It could be argued that this is all just semantics. Having a child is a life-long experience for both parents. The fact that the actual, physical act of giving birth is down to one of us is really just a sliver of time in our lives. But what a sliver.

And it’s not just the whole birth/stretching of private parts/potential complications and surgeries etc. that set mother apart from father. There is a bond that, whether fathers want to admit it or not, is always there between a child and their mother. Sure, I have seen this bond blossom into an explosive cocktail of anger and resentment, but it’s there nonetheless.

This isn’t to suggest that fathers don’t have their own bond with their children, because they certainly do. It’s just that, due to the pre-existing bond between mother and child, which is more symbiotic, fathers are usually able to engage the “go ask your mother” protocol, as clearly that bond is traditionally seen as taking precedent. And, of course, at some point father and child become one in the same; it’s her sand box, we’re all just playing in it, kicking sand around and making a mess that we’ll have to clean up later. Except, of course, we won’t clean it up “properly,” and she’ll just have to do it again anyway.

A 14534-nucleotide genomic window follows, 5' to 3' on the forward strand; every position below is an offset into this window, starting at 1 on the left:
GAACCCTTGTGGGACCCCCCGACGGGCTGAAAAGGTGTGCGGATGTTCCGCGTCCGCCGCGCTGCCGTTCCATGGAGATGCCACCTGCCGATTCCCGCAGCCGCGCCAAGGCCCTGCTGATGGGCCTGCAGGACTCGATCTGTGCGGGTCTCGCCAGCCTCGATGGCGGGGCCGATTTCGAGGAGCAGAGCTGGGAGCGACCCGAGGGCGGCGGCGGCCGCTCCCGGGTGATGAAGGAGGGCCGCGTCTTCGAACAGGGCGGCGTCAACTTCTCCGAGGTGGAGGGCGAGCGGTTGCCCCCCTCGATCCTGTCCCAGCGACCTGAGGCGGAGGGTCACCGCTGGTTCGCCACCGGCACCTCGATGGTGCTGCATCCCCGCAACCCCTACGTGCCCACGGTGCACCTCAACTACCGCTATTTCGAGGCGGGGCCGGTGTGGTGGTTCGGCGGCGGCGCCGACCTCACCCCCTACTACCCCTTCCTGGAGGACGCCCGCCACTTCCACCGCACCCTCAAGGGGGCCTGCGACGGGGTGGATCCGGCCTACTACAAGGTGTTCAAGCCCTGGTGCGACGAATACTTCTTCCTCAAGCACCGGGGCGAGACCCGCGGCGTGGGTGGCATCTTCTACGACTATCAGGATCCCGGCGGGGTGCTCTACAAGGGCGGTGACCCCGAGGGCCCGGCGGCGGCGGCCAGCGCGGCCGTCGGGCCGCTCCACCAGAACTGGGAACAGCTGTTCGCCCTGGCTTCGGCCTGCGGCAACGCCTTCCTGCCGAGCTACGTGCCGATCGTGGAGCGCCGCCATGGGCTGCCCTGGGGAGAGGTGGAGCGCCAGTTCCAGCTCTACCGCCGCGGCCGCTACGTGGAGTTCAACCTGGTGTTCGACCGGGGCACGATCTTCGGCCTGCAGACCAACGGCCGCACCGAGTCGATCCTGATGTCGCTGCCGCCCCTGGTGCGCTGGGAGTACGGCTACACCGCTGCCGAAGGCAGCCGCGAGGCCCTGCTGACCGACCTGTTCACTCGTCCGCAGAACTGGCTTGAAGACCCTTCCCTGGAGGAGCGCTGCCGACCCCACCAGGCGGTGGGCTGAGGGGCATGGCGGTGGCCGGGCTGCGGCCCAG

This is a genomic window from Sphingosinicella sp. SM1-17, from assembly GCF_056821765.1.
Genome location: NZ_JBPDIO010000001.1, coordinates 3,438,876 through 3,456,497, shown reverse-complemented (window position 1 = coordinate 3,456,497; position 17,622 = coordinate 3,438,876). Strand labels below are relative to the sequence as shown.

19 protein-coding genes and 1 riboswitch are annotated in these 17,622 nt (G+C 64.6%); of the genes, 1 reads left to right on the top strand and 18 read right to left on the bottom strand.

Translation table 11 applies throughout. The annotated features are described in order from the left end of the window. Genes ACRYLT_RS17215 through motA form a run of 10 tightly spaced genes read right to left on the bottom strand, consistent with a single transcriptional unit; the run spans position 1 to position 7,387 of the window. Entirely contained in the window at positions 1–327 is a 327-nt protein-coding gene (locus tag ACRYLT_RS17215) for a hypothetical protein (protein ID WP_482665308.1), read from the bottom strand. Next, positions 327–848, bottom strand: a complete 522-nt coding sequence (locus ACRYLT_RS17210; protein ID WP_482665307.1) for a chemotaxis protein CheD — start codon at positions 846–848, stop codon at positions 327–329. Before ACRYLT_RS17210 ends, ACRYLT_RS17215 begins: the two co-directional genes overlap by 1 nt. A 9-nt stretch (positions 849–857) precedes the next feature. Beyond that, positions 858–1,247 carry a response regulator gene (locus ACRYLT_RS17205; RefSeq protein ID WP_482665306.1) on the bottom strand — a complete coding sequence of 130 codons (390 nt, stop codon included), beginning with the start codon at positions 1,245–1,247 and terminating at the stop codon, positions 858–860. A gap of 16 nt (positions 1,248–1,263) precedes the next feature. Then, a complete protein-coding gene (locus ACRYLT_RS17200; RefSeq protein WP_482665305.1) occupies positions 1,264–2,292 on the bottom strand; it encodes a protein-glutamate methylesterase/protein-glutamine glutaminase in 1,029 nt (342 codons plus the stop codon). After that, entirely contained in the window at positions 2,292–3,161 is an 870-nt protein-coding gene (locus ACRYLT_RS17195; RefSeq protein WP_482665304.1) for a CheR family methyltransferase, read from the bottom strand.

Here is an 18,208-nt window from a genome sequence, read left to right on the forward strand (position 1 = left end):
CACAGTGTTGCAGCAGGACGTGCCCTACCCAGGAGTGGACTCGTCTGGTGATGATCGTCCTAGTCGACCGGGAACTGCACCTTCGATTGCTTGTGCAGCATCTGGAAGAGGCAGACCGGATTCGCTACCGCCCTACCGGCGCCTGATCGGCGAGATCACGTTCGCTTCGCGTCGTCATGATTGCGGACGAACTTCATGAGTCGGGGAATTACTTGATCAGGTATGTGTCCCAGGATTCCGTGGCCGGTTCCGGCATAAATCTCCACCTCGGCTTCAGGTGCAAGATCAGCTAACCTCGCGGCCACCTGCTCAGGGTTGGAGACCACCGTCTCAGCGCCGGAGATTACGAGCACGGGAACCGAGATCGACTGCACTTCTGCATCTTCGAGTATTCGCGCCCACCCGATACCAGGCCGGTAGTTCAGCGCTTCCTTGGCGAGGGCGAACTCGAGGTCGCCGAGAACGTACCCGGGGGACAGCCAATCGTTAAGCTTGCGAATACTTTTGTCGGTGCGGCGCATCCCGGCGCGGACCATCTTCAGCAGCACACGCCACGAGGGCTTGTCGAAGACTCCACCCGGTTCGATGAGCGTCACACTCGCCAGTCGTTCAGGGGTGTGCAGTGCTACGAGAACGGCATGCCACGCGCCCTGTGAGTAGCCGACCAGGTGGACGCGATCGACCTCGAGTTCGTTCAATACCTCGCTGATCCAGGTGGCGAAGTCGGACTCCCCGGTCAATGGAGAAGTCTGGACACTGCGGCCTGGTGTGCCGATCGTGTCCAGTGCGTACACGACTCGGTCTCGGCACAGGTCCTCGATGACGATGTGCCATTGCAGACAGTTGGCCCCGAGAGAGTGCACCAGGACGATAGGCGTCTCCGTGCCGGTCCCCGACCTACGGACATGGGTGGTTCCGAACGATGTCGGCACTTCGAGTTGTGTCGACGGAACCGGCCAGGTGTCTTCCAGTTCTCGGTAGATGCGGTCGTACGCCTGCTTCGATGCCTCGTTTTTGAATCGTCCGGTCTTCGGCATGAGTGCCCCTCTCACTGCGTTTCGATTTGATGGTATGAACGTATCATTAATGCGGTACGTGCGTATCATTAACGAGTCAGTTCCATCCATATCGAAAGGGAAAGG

But I digress.

So, in closing: while I’m not trying to preach to anyone, think twice before announcing that the two of you are pregnant. The two of you are having a child together, for sure, but only one of you can bend over and pick things up.


Note: While this post is about expectant parents in a relationship, I am not suggesting that only people in that situation will experience the joys and frustrations of having and raising children. People from all backgrounds, orientations, and status can make great parents, and may find some truths in here as well.

Hey Internet, thanks for telling me how to raise my kids, but I’m pretty sure I’ve got it covered


I get the irony of having a parenting blog, and then complaining about other blogs telling me how to be a parent. To be clear, I don’t intend this blog to be a how-to guide for doing anything, but more my take on things, based on my own experiences and opinions. Hopefully you will see some of your own life in here, and maybe things I’ve dealt with might help you in the future. For instance, both my kids are left-handed. I am not. So, there are situations where that difference has come up (buying a left-handed vs. right-handed guitar, or should lefties be treated as “normal”), and I will write about that.